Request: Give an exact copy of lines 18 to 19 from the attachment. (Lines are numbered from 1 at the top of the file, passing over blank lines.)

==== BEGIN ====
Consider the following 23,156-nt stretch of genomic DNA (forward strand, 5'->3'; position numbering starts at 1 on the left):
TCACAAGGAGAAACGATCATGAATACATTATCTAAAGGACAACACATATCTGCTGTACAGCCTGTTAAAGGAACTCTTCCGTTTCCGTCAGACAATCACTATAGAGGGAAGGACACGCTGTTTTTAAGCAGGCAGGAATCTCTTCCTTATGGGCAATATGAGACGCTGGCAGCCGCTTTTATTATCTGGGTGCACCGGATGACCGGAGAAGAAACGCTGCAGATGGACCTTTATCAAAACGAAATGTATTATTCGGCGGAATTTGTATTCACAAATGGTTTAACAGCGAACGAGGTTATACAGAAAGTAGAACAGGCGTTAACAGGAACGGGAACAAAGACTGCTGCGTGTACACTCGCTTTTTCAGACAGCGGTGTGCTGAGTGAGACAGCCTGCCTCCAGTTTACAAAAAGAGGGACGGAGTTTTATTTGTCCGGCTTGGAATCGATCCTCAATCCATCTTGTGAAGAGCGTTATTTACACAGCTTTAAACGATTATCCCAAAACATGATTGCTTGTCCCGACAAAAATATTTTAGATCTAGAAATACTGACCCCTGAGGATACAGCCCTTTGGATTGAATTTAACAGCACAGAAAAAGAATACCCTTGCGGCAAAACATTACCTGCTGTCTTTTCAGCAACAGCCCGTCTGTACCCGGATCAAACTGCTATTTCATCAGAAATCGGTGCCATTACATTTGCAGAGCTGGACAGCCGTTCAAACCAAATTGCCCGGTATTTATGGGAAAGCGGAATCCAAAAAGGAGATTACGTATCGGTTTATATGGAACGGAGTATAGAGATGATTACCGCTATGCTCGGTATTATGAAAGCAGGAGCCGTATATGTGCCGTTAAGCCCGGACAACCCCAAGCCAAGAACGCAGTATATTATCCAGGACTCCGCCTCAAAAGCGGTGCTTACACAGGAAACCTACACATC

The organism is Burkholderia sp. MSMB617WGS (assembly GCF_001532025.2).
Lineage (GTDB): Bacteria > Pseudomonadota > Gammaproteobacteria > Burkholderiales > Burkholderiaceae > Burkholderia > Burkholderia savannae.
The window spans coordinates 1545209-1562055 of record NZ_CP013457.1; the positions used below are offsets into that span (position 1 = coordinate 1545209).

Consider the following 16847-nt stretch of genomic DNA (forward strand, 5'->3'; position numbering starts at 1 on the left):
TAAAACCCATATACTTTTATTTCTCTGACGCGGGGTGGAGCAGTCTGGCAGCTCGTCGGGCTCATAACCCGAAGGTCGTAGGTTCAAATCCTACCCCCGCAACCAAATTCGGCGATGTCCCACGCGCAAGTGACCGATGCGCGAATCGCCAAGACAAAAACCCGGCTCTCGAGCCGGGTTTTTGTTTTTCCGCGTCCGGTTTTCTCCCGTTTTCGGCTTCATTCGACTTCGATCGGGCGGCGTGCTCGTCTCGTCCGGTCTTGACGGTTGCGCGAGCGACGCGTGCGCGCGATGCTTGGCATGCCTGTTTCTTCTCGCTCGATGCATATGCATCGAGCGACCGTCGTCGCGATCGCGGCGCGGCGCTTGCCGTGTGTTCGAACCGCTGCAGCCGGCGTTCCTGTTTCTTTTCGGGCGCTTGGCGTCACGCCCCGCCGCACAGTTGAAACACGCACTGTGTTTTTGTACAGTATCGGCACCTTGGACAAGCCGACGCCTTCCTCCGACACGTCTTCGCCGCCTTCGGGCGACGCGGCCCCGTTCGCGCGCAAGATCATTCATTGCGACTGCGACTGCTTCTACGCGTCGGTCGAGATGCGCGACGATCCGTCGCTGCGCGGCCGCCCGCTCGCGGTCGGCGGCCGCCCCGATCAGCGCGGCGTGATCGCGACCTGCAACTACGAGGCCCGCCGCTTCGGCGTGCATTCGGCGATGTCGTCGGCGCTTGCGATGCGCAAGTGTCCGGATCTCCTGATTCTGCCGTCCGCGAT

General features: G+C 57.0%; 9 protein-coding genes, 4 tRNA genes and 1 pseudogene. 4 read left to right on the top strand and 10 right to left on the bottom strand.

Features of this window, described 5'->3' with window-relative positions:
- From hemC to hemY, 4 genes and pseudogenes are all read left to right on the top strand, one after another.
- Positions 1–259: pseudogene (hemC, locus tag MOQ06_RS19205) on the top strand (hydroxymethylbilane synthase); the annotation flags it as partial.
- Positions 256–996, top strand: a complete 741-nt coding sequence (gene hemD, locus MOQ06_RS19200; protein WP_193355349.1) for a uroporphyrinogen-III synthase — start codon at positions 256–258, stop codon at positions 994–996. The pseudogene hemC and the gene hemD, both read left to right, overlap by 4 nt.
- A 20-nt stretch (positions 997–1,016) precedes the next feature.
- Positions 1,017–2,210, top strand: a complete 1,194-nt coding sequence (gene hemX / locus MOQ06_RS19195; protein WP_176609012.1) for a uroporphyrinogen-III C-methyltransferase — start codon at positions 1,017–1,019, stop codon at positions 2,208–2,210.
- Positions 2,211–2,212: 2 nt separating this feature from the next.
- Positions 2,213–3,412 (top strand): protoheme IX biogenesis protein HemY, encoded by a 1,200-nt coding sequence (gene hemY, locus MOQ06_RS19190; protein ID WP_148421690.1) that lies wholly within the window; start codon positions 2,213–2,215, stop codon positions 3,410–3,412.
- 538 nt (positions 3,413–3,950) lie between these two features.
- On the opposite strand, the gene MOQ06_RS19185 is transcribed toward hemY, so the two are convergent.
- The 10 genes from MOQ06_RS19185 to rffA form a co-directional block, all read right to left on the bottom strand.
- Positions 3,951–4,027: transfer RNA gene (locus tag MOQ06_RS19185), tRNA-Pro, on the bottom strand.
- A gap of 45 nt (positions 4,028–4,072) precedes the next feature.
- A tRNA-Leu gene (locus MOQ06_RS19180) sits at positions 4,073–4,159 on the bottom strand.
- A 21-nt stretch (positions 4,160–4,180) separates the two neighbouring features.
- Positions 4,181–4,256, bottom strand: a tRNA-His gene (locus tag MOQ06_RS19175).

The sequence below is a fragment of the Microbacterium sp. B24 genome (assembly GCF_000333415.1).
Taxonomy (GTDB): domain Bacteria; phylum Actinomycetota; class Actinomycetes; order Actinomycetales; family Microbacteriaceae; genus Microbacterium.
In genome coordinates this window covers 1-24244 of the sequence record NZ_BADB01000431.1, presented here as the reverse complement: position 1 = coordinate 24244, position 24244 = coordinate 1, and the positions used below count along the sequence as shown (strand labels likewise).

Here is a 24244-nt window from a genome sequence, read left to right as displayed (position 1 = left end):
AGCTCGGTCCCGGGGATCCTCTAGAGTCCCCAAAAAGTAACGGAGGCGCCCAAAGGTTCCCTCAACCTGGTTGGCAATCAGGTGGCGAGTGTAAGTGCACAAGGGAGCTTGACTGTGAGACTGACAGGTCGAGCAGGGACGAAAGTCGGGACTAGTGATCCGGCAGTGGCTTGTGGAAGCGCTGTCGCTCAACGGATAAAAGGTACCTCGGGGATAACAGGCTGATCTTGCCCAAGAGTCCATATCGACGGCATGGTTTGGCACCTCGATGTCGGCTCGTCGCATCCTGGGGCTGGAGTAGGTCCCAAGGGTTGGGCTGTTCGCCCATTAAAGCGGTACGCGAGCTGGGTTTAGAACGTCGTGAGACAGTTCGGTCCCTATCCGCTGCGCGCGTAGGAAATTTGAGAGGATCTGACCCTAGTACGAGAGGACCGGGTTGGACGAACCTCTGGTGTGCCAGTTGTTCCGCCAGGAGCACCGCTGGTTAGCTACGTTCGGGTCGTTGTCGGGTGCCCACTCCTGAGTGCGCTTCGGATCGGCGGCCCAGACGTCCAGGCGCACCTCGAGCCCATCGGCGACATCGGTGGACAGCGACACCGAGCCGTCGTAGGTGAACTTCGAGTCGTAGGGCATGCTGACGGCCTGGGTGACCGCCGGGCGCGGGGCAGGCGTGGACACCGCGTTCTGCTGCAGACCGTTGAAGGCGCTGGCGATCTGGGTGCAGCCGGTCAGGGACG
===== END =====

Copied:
- On the opposite strand, the gene MOQ06_RS19185 is transcribed toward hemY, so the two are convergent.
- The 10 genes from MOQ06_RS19185 to rffA form a co-directional block, all read right to left on the bottom strand.